NEW DELHI (Reuters) - India captain Virat Kohli smashed a career-best 243 on his home ground but it was Delhi’s notorious smog which dominated discussion after Sunday’s play in the third and final test against Sri Lanka.
The majority of the Sri Lankan players returned from the second day’s lunch break wearing facemasks as the seasonal haze affecting the region thickened over the Feroz Shah Kotla Stadium.
The second session witnessed two stoppages, of 17 and five minutes, as Lahiru Gamage and his pace colleague Suranga Lakmal both left the field finding it difficult to breathe.
“It’s well documented that Delhi has high level of pollution,” Sri Lanka coach Nic Pothas said afterwards, calling it a “unique case”.
“At one point, we had a case of coming off the field vomiting. There were oxygen things in the change room. It’s not normal for players to suffer that way.”
Umpires Nigel Llong and Joel Wilson were discussing the air quality with the tourists when Kohli declared India’s innings on 536-7.
Sri Lanka, trailing 0-1 in the series, batted for 44.3 overs to reach 131-3 at stumps.
Pothas said a couple of his players vomited in the dressing room but denied the tourists at any stage pressed for stopping the game.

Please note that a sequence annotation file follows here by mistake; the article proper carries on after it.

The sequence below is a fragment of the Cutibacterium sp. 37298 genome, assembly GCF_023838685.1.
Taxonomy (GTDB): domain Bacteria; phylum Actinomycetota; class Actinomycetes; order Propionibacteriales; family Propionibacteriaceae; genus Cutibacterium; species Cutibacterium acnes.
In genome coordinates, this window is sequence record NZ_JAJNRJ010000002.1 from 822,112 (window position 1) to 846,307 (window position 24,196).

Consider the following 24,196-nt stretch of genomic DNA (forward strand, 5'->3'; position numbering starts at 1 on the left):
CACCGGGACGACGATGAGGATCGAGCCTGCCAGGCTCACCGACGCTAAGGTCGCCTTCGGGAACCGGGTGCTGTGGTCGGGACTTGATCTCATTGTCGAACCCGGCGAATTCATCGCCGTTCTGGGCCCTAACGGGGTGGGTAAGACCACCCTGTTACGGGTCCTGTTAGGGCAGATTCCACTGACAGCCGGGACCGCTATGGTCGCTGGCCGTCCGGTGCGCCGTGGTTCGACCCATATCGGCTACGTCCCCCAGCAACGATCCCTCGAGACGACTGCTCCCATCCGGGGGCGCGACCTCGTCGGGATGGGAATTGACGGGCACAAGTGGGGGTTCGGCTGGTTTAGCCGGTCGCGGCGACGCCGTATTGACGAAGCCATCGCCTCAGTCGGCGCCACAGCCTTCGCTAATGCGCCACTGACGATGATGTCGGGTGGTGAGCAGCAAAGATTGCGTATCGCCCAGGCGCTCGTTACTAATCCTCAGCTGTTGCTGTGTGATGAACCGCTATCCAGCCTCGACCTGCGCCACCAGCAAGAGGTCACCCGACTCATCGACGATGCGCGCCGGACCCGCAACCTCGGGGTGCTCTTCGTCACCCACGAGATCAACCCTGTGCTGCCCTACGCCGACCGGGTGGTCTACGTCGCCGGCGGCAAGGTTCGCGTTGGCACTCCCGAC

“We are here to play cricket... there was not a case of us wanting to stop. We just wanted to have some clarity on the safety of the players,” the South African said.
“When it became unsafe, I think that’s where the conversation started because the safety of the players is of paramount importance.”
Delhi’s government last month ordered schools temporarily shut after pollution readings in some places peaked at 500, the most severe level on the government’s air quality index that measures poisonous particles.
India’s bowling coach Bharat Arun, however, played down the issue.
“Virat batted close to two days, he didn’t need a mask,” he said, referring to the India captain’s second successive double hundred in the series.
“We are focussed on what we need to do. The conditions are the same for both, we aren’t too bothered about it.”
India head coach Ravi Shastri also entered the ground for a chat with the umpires.
“Ravi was pretty simple. He said ‘please get on with the game, you don’t need to stop’,” Arun said.
”I think the umpires and the match referee have a job on hand and it’s not up to the players to go and protest. They know what they are doing.
“When the play was unnecessarily being stopped, we just wanted to get on with the game because our focus is to win the test match.”
Arun was less than sympathetic to the Sri Lankans, saying it was “their problem to keep their bowlers fit” and denied India were forced to declare their innings.
Reporting by Amlan Chakraborty in New Delhi; editing by Toby Davis